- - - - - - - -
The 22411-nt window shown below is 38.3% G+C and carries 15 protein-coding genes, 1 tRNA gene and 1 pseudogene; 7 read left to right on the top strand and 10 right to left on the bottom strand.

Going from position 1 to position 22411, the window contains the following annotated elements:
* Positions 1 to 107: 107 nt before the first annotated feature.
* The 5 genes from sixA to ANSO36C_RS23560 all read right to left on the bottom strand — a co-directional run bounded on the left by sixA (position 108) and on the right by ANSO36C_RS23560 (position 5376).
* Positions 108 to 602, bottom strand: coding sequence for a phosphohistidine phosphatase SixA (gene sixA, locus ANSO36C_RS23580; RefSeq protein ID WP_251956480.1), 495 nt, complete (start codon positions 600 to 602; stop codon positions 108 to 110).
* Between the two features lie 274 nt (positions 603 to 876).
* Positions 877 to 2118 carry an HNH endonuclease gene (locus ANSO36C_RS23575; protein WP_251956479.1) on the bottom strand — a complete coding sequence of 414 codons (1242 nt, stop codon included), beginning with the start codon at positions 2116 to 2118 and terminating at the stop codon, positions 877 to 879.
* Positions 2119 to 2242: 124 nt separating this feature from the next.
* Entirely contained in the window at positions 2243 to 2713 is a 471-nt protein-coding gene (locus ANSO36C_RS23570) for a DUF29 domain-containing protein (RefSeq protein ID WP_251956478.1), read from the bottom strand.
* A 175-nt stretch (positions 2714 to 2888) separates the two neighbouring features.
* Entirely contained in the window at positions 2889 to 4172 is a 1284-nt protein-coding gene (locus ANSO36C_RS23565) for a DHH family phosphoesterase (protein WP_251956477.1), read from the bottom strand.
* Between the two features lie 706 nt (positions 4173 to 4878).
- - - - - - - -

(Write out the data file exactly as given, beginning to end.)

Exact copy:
The 22411-nt window shown below is 38.3% G+C and carries 15 protein-coding genes, 1 tRNA gene and 1 pseudogene; 7 read left to right on the top strand and 10 right to left on the bottom strand.

Going from position 1 to position 22411, the window contains the following annotated elements:
* Positions 1 to 107: 107 nt before the first annotated feature.
* The 5 genes from sixA to ANSO36C_RS23560 all read right to left on the bottom strand — a co-directional run bounded on the left by sixA (position 108) and on the right by ANSO36C_RS23560 (position 5376).
* Positions 108 to 602, bottom strand: coding sequence for a phosphohistidine phosphatase SixA (gene sixA, locus ANSO36C_RS23580; RefSeq protein ID WP_251956480.1), 495 nt, complete (start codon positions 600 to 602; stop codon positions 108 to 110).
* Between the two features lie 274 nt (positions 603 to 876).
* Positions 877 to 2118 carry an HNH endonuclease gene (locus ANSO36C_RS23575; protein WP_251956479.1) on the bottom strand — a complete coding sequence of 414 codons (1242 nt, stop codon included), beginning with the start codon at positions 2116 to 2118 and terminating at the stop codon, positions 877 to 879.
* Positions 2119 to 2242: 124 nt separating this feature from the next.
* Entirely contained in the window at positions 2243 to 2713 is a 471-nt protein-coding gene (locus ANSO36C_RS23570) for a DUF29 domain-containing protein (RefSeq protein ID WP_251956478.1), read from the bottom strand.
* A 175-nt stretch (positions 2714 to 2888) separates the two neighbouring features.
* Entirely contained in the window at positions 2889 to 4172 is a 1284-nt protein-coding gene (locus ANSO36C_RS23565) for a DHH family phosphoesterase (protein WP_251956477.1), read from the bottom strand.
* Between the two features lie 706 nt (positions 4173 to 4878).